US federal court convicts Russian hacker Seleznev in theft and sale of credit cards resulting in $169M in losses; he could face up to 40 years in prison (Wall Street Journal)

(22 hours ago)
Wall Street Journal:US federal court convicts Russian hacker Seleznev in theft and sale of credit cards resulting in $169M in losses; he could face up to 40 years in prison  —  Roman Seleznev could face between four to 40 years in prison  —  The son of a Russian lawmaker was convicted Thursday in federal court …

US Patients Battle EpiPen Prices And Regulations By Shopping Online

(22 hours ago)
"The incredible increase in the cost of EpiPens, auto-injectors that can stop life-threatening emergencies caused by allergic reactions, has hit home on Capitol Hill," reports CNN. Slashdot reader Applehu Akbar reports that the argument "has now turned into civil war in the US Senate":One senator's daughter relies on Epi-Pen, while another senator's daughter is CEO of Mylan, the single company that is licensed to sell these injectors in the US. On the worldwide market there is no monopoly on these devices... Is it finally time to allow Americans to go online and fill their prescriptions on the world market? Time reports some patients are ordering cheaper EpiPens from Canada and other countries online, "an act that the FDA says is technically illegal and potentially dangerous." But the FDA also has "a backlog of about 4,000 generic drugs" awaiting FDA approval, reports PRI, noting that in the meantime prices have also increased for drugs treating cancer, hepatitis C, and high cholesterol. In Australia, where the drug costs just $38, one news outlet reports that the U.S. "is the only developed nation on Earth which allows pharmaceutical companies to set their own prices." Read more of this story at Slashdot.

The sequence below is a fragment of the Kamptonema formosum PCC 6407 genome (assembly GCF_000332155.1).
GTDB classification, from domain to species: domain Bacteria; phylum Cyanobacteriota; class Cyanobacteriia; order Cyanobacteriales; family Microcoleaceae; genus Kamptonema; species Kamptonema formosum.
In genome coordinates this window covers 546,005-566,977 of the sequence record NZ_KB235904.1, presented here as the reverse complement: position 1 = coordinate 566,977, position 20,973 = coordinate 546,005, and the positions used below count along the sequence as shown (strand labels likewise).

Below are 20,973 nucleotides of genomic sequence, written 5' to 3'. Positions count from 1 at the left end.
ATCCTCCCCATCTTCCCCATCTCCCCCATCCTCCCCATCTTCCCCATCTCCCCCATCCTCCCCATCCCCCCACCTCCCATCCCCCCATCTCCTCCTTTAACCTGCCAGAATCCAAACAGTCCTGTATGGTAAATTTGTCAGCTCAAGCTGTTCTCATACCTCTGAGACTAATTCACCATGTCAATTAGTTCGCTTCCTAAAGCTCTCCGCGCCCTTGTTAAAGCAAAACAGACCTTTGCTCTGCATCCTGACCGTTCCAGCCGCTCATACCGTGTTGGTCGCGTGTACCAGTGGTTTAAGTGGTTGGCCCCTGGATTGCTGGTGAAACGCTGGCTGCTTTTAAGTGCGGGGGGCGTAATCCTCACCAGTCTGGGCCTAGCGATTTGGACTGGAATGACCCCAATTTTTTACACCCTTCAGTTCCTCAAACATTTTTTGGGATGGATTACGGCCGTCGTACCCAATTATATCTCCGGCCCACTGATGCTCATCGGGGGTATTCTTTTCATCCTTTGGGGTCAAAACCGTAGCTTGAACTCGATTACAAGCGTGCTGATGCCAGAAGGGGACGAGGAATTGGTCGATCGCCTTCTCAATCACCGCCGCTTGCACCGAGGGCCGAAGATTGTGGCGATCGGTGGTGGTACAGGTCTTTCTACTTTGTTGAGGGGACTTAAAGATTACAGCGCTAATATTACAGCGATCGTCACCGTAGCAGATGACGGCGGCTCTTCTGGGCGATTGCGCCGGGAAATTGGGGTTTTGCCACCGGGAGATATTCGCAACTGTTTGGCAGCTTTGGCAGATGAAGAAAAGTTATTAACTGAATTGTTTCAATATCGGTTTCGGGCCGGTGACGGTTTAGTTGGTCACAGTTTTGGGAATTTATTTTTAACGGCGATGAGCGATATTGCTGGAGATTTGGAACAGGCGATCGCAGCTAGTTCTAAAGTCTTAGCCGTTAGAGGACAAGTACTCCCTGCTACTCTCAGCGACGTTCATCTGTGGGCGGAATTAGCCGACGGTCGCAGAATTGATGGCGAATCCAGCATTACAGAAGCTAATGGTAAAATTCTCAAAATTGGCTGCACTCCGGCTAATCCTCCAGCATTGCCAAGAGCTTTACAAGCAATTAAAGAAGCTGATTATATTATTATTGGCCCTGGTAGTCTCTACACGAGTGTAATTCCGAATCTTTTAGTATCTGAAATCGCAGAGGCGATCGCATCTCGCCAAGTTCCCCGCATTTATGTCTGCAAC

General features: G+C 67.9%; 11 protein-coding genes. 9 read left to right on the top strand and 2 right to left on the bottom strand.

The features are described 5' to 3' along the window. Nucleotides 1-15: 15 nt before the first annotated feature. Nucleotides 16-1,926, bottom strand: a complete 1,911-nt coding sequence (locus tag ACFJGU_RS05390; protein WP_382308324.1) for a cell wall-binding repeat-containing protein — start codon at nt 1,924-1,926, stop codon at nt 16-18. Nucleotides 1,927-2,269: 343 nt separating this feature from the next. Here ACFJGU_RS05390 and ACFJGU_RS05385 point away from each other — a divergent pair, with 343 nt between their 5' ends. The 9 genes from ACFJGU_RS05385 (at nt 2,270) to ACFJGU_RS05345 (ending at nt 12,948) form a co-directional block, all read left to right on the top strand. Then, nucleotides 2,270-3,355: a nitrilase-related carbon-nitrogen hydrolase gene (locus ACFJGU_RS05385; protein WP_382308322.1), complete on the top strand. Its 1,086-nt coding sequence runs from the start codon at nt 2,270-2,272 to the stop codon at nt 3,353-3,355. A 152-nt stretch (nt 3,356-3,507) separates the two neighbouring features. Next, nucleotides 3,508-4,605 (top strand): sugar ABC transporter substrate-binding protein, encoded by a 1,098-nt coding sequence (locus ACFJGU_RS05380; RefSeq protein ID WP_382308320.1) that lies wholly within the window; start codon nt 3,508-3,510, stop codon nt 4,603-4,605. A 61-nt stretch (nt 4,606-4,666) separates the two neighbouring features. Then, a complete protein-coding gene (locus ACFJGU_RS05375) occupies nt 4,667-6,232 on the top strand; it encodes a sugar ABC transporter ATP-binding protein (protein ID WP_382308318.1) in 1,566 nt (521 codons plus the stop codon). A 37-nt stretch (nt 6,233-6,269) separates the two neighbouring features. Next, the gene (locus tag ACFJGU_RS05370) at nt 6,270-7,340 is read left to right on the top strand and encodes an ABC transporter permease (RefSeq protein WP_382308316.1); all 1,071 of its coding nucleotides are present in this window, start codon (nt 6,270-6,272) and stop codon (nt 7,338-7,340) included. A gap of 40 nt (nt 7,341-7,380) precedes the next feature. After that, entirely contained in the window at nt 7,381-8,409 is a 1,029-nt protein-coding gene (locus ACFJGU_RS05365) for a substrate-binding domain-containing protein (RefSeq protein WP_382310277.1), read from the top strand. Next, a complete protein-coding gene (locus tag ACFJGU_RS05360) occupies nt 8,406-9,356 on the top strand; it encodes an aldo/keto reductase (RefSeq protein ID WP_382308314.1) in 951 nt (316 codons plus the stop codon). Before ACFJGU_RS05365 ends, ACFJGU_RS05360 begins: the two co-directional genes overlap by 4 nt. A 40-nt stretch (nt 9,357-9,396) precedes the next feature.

Linus Loves GPL, But Hates GPL Lawsuits

(23 hours ago)